By Inter Press Service

Friday, October 17, 2008


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Amina Koki Gizo

Inter Press Service


KANO: “I don’t sell cocaine,” says the video vendor in Kano’s Rimi market when I ask for Adam Zango’s music video CD Bahaushiya. He is not referring to the white powder, but to a new illegal substance – Hausa films that have not passed through the Kano State Censors Board.

The video CD I’m asking for is an especially hot drug: a series of six music videos satirizing corrupt old men, lamenting fickle girlfriends, and featuring dancing Hausa girls. The musician, Adam Zango, also an actor and director in the Hausa film industry, was arrested and jailed for three months for releasing the collection during a ban on Hausa filmmaking in Kano.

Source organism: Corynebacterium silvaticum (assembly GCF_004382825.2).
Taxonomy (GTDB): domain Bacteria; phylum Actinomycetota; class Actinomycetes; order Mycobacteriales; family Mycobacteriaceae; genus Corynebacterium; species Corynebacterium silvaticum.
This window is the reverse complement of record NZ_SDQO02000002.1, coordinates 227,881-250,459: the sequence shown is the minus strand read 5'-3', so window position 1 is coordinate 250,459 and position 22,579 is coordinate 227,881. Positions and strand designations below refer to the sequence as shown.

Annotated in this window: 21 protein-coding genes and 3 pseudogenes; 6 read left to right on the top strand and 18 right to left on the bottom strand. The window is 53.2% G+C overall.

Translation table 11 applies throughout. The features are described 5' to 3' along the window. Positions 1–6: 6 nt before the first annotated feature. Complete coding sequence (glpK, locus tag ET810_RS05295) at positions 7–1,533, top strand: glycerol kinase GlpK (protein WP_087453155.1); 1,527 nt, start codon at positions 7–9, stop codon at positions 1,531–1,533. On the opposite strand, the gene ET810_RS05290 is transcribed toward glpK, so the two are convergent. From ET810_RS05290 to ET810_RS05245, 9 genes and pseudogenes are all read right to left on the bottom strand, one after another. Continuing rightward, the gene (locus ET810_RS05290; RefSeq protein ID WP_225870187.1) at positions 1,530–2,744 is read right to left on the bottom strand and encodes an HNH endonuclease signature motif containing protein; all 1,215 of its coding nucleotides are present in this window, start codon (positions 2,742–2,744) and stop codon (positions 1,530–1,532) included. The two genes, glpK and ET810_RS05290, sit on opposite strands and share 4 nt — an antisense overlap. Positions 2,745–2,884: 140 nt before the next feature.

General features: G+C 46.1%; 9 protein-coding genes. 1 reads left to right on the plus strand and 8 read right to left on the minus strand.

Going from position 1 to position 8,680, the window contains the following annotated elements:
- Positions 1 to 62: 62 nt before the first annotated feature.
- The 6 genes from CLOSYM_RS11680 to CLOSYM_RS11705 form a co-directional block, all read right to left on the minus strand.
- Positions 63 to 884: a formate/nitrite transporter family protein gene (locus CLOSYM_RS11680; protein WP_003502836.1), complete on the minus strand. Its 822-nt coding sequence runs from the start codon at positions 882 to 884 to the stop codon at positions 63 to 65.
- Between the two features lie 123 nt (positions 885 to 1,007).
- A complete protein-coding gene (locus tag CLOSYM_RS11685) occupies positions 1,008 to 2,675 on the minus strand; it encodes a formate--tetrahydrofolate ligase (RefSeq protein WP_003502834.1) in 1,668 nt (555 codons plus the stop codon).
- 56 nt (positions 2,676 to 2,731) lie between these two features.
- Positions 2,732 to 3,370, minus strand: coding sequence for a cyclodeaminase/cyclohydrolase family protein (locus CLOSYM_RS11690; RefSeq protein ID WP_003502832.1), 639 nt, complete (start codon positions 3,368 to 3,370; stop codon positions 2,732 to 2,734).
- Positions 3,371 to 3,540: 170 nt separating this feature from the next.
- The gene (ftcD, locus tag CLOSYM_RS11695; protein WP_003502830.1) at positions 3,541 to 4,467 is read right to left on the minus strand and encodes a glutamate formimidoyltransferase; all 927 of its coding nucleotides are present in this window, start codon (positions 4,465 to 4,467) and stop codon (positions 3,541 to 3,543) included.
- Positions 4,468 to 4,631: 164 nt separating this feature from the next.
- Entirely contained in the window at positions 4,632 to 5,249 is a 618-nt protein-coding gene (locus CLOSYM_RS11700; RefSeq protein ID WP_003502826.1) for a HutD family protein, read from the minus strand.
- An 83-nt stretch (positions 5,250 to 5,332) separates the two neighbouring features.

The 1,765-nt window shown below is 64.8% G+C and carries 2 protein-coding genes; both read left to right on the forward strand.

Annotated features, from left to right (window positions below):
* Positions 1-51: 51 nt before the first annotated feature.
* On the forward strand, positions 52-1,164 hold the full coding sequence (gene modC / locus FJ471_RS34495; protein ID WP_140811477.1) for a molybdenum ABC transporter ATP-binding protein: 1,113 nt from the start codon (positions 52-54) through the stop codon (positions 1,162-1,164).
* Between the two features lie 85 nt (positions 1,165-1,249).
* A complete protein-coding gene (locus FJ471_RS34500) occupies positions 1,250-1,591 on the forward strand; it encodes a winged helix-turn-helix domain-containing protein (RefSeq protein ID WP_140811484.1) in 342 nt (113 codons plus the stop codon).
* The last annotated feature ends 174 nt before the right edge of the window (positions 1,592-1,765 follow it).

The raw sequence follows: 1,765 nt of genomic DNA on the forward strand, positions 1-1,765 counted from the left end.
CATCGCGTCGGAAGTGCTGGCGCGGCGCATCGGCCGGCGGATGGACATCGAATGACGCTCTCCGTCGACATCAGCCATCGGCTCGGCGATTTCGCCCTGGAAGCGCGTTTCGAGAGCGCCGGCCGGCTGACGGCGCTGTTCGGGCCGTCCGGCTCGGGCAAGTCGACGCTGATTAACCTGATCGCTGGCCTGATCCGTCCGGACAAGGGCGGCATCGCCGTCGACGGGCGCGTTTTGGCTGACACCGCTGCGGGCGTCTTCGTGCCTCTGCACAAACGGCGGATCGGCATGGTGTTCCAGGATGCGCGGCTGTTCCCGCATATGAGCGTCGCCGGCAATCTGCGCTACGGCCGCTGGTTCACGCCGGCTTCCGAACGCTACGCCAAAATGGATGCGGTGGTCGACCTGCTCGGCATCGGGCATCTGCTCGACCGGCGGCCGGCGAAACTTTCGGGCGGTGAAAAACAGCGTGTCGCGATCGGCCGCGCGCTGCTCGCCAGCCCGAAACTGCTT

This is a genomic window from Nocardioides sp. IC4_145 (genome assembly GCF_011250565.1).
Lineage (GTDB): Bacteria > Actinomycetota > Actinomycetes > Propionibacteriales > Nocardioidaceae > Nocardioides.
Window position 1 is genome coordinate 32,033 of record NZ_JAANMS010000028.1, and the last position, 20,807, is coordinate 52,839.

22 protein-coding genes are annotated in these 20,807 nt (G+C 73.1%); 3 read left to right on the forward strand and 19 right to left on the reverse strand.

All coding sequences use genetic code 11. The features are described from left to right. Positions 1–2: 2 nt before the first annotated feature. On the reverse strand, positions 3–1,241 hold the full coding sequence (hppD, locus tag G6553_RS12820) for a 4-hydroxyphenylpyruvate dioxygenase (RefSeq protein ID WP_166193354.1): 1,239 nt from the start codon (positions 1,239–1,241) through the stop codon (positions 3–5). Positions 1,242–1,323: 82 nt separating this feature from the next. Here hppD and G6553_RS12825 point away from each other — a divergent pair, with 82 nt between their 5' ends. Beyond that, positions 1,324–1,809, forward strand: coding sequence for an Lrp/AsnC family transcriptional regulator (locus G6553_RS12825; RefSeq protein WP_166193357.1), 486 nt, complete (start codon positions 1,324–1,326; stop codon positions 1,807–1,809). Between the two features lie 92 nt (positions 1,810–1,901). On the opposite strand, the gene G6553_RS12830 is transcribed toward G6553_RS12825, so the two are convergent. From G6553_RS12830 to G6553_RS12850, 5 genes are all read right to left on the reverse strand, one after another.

The censorship board in Nigeria’s northern Kano State was instituted in 2001 after the controversial implementation of Islamic Sharia law in the state. Film-making was at first banned outright, but the filmmakers’ association of Northern Nigeria (MOPPAN) suggested a “review” board as a compromise measure, which allowed the industry to continue, though with certain restrictions on language, dress and “close dancing between men and women.”

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